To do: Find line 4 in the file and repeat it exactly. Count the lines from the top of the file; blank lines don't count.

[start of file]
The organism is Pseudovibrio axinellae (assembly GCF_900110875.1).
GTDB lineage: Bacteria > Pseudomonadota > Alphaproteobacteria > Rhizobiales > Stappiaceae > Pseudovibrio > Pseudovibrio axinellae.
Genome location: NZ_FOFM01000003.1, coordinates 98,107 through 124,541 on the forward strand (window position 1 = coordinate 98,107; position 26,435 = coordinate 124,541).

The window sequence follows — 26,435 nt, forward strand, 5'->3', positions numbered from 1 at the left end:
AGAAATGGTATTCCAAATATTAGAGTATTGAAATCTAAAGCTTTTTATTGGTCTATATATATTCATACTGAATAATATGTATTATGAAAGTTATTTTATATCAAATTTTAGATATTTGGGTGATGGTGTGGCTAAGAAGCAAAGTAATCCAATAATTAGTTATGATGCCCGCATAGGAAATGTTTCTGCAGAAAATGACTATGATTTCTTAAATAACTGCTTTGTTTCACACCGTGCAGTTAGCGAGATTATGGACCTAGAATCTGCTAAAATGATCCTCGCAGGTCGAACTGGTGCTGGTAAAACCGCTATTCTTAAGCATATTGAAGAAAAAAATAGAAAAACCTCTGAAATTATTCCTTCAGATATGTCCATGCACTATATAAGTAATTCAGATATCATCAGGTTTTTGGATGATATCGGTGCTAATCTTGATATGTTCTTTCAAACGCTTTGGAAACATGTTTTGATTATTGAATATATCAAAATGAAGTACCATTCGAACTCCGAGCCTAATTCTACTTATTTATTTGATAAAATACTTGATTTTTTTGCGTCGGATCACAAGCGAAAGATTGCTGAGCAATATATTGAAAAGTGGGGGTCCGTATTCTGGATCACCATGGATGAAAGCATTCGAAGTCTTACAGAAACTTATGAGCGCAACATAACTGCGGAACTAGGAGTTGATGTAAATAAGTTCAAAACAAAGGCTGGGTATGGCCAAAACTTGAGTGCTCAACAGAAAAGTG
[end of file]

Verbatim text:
The window sequence follows — 26,435 nt, forward strand, 5'->3', positions numbered from 1 at the left end: